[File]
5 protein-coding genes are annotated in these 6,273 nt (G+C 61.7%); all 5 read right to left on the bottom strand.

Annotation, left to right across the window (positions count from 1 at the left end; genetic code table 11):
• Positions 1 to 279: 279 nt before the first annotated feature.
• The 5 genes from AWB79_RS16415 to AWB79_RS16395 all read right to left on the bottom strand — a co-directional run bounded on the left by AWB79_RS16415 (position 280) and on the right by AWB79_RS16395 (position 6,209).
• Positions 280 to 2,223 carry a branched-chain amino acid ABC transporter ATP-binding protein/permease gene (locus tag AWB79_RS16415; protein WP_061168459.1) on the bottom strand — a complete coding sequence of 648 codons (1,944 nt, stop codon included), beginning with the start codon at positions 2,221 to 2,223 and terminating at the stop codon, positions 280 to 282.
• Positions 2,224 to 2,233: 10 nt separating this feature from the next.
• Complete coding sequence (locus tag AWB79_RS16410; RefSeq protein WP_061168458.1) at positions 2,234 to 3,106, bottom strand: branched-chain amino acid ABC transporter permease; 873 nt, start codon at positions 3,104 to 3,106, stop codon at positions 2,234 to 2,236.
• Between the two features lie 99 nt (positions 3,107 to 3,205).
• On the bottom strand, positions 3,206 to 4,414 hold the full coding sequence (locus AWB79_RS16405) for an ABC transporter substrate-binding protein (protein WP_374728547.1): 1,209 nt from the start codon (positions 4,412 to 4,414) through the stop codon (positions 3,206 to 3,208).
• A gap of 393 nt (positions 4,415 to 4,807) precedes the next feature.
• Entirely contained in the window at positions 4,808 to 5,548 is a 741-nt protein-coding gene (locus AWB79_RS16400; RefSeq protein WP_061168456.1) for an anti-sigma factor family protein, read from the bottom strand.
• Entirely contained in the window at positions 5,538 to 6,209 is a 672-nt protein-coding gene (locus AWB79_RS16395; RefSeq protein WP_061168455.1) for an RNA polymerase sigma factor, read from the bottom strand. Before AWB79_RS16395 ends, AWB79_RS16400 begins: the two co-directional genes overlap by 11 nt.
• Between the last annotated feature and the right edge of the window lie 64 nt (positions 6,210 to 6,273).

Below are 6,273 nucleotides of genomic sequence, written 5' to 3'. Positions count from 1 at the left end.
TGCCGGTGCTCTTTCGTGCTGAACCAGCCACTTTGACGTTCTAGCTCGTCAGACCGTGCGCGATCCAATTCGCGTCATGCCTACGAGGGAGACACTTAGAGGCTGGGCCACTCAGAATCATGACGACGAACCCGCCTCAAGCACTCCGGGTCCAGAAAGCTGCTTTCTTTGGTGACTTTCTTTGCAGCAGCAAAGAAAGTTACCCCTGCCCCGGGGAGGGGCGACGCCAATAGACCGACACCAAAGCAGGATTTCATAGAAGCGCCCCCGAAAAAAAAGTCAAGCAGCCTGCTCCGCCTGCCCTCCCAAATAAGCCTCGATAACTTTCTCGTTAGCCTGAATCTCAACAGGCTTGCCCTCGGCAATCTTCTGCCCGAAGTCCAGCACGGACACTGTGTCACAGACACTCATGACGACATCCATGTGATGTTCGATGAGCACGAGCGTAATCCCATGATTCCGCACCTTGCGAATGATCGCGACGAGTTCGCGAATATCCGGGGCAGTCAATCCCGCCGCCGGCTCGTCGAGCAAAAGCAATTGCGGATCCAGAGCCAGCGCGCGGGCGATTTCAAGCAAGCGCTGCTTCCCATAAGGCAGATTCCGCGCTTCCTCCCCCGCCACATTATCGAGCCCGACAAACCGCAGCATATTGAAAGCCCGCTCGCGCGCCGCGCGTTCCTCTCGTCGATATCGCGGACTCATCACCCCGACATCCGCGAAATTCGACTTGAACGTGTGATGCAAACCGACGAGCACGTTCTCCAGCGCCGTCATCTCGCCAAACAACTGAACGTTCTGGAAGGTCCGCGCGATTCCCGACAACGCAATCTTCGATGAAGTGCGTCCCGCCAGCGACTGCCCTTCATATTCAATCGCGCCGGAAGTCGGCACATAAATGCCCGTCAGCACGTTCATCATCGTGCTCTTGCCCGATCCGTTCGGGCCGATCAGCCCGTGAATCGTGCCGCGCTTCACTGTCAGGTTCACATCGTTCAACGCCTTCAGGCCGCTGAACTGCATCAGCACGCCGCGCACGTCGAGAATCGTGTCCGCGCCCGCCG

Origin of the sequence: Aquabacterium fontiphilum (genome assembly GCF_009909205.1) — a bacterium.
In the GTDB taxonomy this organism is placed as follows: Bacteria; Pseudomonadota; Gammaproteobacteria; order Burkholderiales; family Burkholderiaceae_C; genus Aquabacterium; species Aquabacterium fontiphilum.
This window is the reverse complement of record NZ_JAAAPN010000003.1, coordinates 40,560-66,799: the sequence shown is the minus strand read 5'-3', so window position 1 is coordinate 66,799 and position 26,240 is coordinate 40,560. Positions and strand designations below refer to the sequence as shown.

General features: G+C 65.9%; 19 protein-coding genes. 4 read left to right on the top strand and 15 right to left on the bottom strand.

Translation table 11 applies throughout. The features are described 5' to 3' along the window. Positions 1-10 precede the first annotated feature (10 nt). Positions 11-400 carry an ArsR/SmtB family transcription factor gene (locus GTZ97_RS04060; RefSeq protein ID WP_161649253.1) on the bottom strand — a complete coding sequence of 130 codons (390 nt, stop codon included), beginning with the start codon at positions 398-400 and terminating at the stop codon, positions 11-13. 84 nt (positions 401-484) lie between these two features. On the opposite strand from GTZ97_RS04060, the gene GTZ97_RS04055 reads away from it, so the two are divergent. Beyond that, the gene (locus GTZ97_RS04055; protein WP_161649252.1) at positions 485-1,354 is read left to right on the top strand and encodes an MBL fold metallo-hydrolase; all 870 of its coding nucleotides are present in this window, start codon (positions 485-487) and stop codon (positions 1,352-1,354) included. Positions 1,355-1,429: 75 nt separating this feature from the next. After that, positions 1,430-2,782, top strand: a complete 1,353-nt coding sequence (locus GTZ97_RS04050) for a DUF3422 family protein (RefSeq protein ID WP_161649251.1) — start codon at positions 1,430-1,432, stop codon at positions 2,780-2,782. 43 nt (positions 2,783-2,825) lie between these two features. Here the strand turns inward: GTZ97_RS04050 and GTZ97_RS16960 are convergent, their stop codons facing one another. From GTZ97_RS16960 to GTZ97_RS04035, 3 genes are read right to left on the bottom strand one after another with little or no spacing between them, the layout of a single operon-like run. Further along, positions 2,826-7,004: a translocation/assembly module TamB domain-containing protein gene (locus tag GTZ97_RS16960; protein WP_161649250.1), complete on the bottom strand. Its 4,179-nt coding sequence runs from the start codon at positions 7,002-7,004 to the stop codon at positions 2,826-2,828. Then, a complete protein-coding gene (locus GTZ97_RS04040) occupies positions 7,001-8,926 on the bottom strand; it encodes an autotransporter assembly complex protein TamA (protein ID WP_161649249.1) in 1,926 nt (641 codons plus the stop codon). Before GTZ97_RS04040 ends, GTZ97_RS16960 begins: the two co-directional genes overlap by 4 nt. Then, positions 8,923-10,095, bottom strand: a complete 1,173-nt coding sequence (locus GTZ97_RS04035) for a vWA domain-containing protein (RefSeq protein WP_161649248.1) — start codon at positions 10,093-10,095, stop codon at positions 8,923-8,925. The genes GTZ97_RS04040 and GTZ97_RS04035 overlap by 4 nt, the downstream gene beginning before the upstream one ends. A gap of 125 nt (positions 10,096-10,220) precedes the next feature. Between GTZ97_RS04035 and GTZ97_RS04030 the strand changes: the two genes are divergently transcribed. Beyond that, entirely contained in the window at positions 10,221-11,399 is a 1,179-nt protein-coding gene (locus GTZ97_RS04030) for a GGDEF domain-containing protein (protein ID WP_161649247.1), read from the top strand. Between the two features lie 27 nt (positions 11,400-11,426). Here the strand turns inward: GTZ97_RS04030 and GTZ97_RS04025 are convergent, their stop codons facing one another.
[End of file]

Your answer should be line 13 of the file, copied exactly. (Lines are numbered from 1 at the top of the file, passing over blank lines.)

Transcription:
• Between the last annotated feature and the right edge of the window lie 64 nt (positions 6,210 to 6,273).